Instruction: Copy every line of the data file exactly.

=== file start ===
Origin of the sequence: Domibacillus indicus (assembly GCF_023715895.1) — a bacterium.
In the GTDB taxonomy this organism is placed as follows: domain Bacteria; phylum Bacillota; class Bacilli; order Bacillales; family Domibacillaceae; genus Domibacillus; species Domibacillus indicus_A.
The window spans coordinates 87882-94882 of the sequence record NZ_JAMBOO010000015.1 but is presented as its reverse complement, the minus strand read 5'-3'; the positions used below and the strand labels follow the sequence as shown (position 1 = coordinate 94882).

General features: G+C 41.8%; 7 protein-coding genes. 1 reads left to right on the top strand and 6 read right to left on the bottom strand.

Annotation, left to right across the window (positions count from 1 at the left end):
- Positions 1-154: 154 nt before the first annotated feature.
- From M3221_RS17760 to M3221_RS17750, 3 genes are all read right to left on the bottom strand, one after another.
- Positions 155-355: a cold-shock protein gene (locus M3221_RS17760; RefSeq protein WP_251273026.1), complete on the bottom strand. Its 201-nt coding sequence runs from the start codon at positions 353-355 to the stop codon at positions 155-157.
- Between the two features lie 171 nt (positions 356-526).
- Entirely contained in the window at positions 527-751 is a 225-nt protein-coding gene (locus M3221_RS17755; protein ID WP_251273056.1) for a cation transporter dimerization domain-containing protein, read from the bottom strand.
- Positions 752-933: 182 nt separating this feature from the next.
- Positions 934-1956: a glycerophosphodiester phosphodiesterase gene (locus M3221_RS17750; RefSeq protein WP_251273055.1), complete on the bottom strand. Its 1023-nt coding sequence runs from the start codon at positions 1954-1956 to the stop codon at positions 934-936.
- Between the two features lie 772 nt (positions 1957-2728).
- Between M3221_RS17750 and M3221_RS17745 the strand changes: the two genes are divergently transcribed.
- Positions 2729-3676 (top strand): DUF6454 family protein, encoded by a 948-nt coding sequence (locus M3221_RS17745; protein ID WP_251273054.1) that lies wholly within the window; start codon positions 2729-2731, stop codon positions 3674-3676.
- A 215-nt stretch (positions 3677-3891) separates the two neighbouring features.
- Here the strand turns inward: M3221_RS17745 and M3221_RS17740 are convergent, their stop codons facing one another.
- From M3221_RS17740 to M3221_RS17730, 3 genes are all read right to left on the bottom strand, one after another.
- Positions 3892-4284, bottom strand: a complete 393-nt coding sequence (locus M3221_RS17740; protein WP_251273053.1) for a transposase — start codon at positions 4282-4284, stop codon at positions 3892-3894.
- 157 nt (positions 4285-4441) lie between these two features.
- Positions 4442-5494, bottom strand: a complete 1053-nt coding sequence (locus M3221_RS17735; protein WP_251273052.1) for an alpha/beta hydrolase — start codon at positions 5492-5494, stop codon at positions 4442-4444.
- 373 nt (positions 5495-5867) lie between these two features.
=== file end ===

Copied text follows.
Origin of the sequence: Domibacillus indicus (assembly GCF_023715895.1) — a bacterium.
In the GTDB taxonomy this organism is placed as follows: domain Bacteria; phylum Bacillota; class Bacilli; order Bacillales; family Domibacillaceae; genus Domibacillus; species Domibacillus indicus_A.
The window spans coordinates 87882-94882 of the sequence record NZ_JAMBOO010000015.1 but is presented as its reverse complement, the minus strand read 5'-3'; the positions used below and the strand labels follow the sequence as shown (position 1 = coordinate 94882).

General features: G+C 41.8%; 7 protein-coding genes. 1 reads left to right on the top strand and 6 read right to left on the bottom strand.

Annotation, left to right across the window (positions count from 1 at the left end):
- Positions 1-154: 154 nt before the first annotated feature.
- From M3221_RS17760 to M3221_RS17750, 3 genes are all read right to left on the bottom strand, one after another.
- Positions 155-355: a cold-shock protein gene (locus M3221_RS17760; RefSeq protein WP_251273026.1), complete on the bottom strand. Its 201-nt coding sequence runs from the start codon at positions 353-355 to the stop codon at positions 155-157.
- Between the two features lie 171 nt (positions 356-526).
- Entirely contained in the window at positions 527-751 is a 225-nt protein-coding gene (locus M3221_RS17755; protein ID WP_251273056.1) for a cation transporter dimerization domain-containing protein, read from the bottom strand.
- Positions 752-933: 182 nt separating this feature from the next.
- Positions 934-1956: a glycerophosphodiester phosphodiesterase gene (locus M3221_RS17750; RefSeq protein WP_251273055.1), complete on the bottom strand. Its 1023-nt coding sequence runs from the start codon at positions 1954-1956 to the stop codon at positions 934-936.
- Between the two features lie 772 nt (positions 1957-2728).
- Between M3221_RS17750 and M3221_RS17745 the strand changes: the two genes are divergently transcribed.
- Positions 2729-3676 (top strand): DUF6454 family protein, encoded by a 948-nt coding sequence (locus M3221_RS17745; protein ID WP_251273054.1) that lies wholly within the window; start codon positions 2729-2731, stop codon positions 3674-3676.
- A 215-nt stretch (positions 3677-3891) separates the two neighbouring features.
- Here the strand turns inward: M3221_RS17745 and M3221_RS17740 are convergent, their stop codons facing one another.
- From M3221_RS17740 to M3221_RS17730, 3 genes are all read right to left on the bottom strand, one after another.
- Positions 3892-4284, bottom strand: a complete 393-nt coding sequence (locus M3221_RS17740; protein WP_251273053.1) for a transposase — start codon at positions 4282-4284, stop codon at positions 3892-3894.
- 157 nt (positions 4285-4441) lie between these two features.
- Positions 4442-5494, bottom strand: a complete 1053-nt coding sequence (locus M3221_RS17735; protein WP_251273052.1) for an alpha/beta hydrolase — start codon at positions 5492-5494, stop codon at positions 4442-4444.
- 373 nt (positions 5495-5867) lie between these two features.